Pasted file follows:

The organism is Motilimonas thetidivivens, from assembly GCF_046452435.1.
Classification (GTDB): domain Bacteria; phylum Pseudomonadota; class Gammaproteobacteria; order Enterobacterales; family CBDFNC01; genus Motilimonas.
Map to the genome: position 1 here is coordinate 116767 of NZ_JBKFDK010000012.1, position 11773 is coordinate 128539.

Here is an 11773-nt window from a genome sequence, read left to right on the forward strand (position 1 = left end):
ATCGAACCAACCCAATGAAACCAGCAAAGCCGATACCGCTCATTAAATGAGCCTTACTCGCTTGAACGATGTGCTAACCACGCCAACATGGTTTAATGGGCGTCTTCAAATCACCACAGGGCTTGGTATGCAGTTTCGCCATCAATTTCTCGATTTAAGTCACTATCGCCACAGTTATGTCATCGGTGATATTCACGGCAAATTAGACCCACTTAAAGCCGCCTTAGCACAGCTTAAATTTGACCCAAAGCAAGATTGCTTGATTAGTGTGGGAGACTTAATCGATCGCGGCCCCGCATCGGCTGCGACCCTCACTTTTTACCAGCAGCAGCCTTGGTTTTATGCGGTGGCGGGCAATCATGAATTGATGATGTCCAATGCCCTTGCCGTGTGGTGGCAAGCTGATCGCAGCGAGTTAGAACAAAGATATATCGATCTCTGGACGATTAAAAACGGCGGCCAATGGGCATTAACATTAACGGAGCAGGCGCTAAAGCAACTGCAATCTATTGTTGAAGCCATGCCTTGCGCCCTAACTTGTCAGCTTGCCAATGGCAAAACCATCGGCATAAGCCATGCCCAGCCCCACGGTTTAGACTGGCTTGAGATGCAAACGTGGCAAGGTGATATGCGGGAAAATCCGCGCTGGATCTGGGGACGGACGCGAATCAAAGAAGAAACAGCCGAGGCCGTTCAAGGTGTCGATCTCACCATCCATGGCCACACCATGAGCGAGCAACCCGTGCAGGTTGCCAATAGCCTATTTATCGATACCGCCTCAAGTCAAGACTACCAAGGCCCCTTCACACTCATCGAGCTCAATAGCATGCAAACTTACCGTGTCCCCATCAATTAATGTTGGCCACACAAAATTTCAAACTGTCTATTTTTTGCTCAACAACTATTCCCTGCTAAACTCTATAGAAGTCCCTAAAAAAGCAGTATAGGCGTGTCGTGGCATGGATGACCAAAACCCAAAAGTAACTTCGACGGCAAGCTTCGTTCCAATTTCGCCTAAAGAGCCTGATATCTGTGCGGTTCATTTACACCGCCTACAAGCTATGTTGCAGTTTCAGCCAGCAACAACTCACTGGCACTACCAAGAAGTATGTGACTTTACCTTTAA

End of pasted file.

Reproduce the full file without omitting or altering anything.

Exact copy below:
The organism is Motilimonas thetidivivens, from assembly GCF_046452435.1.
Classification (GTDB): domain Bacteria; phylum Pseudomonadota; class Gammaproteobacteria; order Enterobacterales; family CBDFNC01; genus Motilimonas.
Map to the genome: position 1 here is coordinate 116767 of NZ_JBKFDK010000012.1, position 11773 is coordinate 128539.

Here is an 11773-nt window from a genome sequence, read left to right on the forward strand (position 1 = left end):
ATCGAACCAACCCAATGAAACCAGCAAAGCCGATACCGCTCATTAAATGAGCCTTACTCGCTTGAACGATGTGCTAACCACGCCAACATGGTTTAATGGGCGTCTTCAAATCACCACAGGGCTTGGTATGCAGTTTCGCCATCAATTTCTCGATTTAAGTCACTATCGCCACAGTTATGTCATCGGTGATATTCACGGCAAATTAGACCCACTTAAAGCCGCCTTAGCACAGCTTAAATTTGACCCAAAGCAAGATTGCTTGATTAGTGTGGGAGACTTAATCGATCGCGGCCCCGCATCGGCTGCGACCCTCACTTTTTACCAGCAGCAGCCTTGGTTTTATGCGGTGGCGGGCAATCATGAATTGATGATGTCCAATGCCCTTGCCGTGTGGTGGCAAGCTGATCGCAGCGAGTTAGAACAAAGATATATCGATCTCTGGACGATTAAAAACGGCGGCCAATGGGCATTAACATTAACGGAGCAGGCGCTAAAGCAACTGCAATCTATTGTTGAAGCCATGCCTTGCGCCCTAACTTGTCAGCTTGCCAATGGCAAAACCATCGGCATAAGCCATGCCCAGCCCCACGGTTTAGACTGGCTTGAGATGCAAACGTGGCAAGGTGATATGCGGGAAAATCCGCGCTGGATCTGGGGACGGACGCGAATCAAAGAAGAAACAGCCGAGGCCGTTCAAGGTGTCGATCTCACCATCCATGGCCACACCATGAGCGAGCAACCCGTGCAGGTTGCCAATAGCCTATTTATCGATACCGCCTCAAGTCAAGACTACCAAGGCCCCTTCACACTCATCGAGCTCAATAGCATGCAAACTTACCGTGTCCCCATCAATTAATGTTGGCCACACAAAATTTCAAACTGTCTATTTTTTGCTCAACAACTATTCCCTGCTAAACTCTATAGAAGTCCCTAAAAAAGCAGTATAGGCGTGTCGTGGCATGGATGACCAAAACCCAAAAGTAACTTCGACGGCAAGCTTCGTTCCAATTTCGCCTAAAGAGCCTGATATCTGTGCGGTTCATTTACACCGCCTACAAGCTATGTTGCAGTTTCAGCCAGCAACAACTCACTGGCACTACCAAGAAGTATGTGACTTTACCTTTAA